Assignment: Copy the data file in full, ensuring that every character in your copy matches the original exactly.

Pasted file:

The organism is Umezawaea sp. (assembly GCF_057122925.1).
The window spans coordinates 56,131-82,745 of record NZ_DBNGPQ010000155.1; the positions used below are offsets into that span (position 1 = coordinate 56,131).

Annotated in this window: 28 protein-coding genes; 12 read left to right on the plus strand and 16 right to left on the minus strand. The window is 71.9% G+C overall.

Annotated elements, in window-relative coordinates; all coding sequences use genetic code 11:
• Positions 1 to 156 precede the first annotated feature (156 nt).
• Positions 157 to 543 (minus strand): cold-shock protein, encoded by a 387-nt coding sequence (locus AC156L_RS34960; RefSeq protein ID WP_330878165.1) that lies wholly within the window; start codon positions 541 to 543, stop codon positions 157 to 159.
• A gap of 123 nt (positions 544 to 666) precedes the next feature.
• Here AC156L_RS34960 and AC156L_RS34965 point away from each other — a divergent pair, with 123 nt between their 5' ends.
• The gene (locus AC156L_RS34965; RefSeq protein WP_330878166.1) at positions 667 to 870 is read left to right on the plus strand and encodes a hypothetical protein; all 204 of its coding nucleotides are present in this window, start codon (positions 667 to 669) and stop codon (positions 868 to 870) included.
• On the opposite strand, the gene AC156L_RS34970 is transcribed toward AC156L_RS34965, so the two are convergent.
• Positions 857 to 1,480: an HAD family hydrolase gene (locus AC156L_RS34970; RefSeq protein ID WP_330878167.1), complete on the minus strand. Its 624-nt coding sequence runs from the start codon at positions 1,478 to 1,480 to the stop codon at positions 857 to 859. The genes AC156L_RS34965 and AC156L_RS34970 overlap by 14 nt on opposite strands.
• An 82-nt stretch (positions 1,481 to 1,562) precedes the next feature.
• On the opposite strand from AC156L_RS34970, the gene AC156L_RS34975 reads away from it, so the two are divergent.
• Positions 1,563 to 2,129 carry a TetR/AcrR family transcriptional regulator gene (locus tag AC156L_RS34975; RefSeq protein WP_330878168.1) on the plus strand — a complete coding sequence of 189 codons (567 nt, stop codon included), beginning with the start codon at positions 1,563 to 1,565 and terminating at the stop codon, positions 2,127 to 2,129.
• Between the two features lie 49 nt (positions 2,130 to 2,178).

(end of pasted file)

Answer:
The organism is Umezawaea sp. (assembly GCF_057122925.1).
The window spans coordinates 56,131-82,745 of record NZ_DBNGPQ010000155.1; the positions used below are offsets into that span (position 1 = coordinate 56,131).

Annotated in this window: 28 protein-coding genes; 12 read left to right on the plus strand and 16 right to left on the minus strand. The window is 71.9% G+C overall.

Annotated elements, in window-relative coordinates; all coding sequences use genetic code 11:
• Positions 1 to 156 precede the first annotated feature (156 nt).
• Positions 157 to 543 (minus strand): cold-shock protein, encoded by a 387-nt coding sequence (locus AC156L_RS34960; RefSeq protein ID WP_330878165.1) that lies wholly within the window; start codon positions 541 to 543, stop codon positions 157 to 159.
• A gap of 123 nt (positions 544 to 666) precedes the next feature.
• Here AC156L_RS34960 and AC156L_RS34965 point away from each other — a divergent pair, with 123 nt between their 5' ends.
• The gene (locus AC156L_RS34965; RefSeq protein WP_330878166.1) at positions 667 to 870 is read left to right on the plus strand and encodes a hypothetical protein; all 204 of its coding nucleotides are present in this window, start codon (positions 667 to 669) and stop codon (positions 868 to 870) included.
• On the opposite strand, the gene AC156L_RS34970 is transcribed toward AC156L_RS34965, so the two are convergent.
• Positions 857 to 1,480: an HAD family hydrolase gene (locus AC156L_RS34970; RefSeq protein ID WP_330878167.1), complete on the minus strand. Its 624-nt coding sequence runs from the start codon at positions 1,478 to 1,480 to the stop codon at positions 857 to 859. The genes AC156L_RS34965 and AC156L_RS34970 overlap by 14 nt on opposite strands.
• An 82-nt stretch (positions 1,481 to 1,562) precedes the next feature.
• On the opposite strand from AC156L_RS34970, the gene AC156L_RS34975 reads away from it, so the two are divergent.
• Positions 1,563 to 2,129 carry a TetR/AcrR family transcriptional regulator gene (locus tag AC156L_RS34975; RefSeq protein WP_330878168.1) on the plus strand — a complete coding sequence of 189 codons (567 nt, stop codon included), beginning with the start codon at positions 1,563 to 1,565 and terminating at the stop codon, positions 2,127 to 2,129.
• Between the two features lie 49 nt (positions 2,130 to 2,178).